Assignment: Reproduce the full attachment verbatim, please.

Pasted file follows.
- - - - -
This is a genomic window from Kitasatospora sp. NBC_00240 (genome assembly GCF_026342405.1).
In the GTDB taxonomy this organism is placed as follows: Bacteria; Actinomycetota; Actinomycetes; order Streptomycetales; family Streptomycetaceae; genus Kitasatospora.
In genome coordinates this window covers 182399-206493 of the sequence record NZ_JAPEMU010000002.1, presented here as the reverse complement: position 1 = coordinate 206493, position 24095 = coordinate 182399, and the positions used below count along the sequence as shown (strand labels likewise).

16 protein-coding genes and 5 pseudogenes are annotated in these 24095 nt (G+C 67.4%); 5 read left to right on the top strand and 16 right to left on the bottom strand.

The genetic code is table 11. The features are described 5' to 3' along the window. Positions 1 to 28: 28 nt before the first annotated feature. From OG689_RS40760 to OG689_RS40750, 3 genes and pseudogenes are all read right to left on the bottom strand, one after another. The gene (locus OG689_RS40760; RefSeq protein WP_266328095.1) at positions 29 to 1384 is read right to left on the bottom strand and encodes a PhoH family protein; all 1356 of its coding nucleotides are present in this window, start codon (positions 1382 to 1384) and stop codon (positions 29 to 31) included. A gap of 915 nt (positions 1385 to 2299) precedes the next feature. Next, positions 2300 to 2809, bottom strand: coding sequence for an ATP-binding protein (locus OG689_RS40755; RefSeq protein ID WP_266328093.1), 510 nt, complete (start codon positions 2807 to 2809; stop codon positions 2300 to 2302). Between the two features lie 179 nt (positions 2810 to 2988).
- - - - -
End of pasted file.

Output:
This is a genomic window from Kitasatospora sp. NBC_00240 (genome assembly GCF_026342405.1).
In the GTDB taxonomy this organism is placed as follows: Bacteria; Actinomycetota; Actinomycetes; order Streptomycetales; family Streptomycetaceae; genus Kitasatospora.
In genome coordinates this window covers 182399-206493 of the sequence record NZ_JAPEMU010000002.1, presented here as the reverse complement: position 1 = coordinate 206493, position 24095 = coordinate 182399, and the positions used below count along the sequence as shown (strand labels likewise).

16 protein-coding genes and 5 pseudogenes are annotated in these 24095 nt (G+C 67.4%); 5 read left to right on the top strand and 16 right to left on the bottom strand.

The genetic code is table 11. The features are described 5' to 3' along the window. Positions 1 to 28: 28 nt before the first annotated feature. From OG689_RS40760 to OG689_RS40750, 3 genes and pseudogenes are all read right to left on the bottom strand, one after another. The gene (locus OG689_RS40760; RefSeq protein WP_266328095.1) at positions 29 to 1384 is read right to left on the bottom strand and encodes a PhoH family protein; all 1356 of its coding nucleotides are present in this window, start codon (positions 1382 to 1384) and stop codon (positions 29 to 31) included. A gap of 915 nt (positions 1385 to 2299) precedes the next feature. Next, positions 2300 to 2809, bottom strand: coding sequence for an ATP-binding protein (locus OG689_RS40755; RefSeq protein ID WP_266328093.1), 510 nt, complete (start codon positions 2807 to 2809; stop codon positions 2300 to 2302). Between the two features lie 179 nt (positions 2810 to 2988).